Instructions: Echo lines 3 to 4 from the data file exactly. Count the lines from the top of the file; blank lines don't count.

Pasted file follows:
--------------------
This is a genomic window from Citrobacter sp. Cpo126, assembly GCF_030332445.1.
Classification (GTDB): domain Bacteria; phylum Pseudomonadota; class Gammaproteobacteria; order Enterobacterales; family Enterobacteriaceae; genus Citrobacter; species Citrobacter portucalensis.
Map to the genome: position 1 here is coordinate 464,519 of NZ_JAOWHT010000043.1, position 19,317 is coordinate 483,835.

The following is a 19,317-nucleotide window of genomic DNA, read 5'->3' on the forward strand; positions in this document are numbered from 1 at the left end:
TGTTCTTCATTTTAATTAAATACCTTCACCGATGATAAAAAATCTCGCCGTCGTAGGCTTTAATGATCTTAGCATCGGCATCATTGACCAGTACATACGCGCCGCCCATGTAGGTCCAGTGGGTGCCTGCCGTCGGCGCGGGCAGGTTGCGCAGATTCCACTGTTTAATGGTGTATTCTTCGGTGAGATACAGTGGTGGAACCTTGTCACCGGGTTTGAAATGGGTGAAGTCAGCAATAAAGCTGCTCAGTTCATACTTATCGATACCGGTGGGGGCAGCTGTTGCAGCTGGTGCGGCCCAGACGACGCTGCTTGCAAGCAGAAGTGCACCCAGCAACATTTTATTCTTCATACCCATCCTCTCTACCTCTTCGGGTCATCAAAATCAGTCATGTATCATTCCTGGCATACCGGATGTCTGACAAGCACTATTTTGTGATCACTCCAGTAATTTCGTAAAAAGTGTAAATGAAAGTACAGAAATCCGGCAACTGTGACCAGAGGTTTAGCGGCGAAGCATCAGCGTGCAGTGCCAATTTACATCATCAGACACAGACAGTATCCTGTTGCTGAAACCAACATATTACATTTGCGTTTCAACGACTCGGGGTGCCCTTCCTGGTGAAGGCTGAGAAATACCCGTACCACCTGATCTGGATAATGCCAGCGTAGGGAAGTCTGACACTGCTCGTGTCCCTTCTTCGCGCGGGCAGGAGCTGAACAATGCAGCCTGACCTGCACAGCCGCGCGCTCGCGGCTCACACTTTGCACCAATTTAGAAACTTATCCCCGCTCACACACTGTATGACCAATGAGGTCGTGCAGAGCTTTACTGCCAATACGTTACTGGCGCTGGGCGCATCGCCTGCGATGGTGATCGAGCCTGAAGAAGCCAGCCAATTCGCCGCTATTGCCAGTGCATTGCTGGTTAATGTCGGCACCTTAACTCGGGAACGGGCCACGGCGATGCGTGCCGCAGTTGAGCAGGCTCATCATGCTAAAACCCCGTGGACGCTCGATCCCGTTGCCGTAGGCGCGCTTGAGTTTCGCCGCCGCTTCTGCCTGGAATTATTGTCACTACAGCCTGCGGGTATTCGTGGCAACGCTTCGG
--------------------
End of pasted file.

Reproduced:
Map to the genome: position 1 here is coordinate 464,519 of NZ_JAOWHT010000043.1, position 19,317 is coordinate 483,835.

The following is a 19,317-nucleotide window of genomic DNA, read 5'->3' on the forward strand; positions in this document are numbered from 1 at the left end: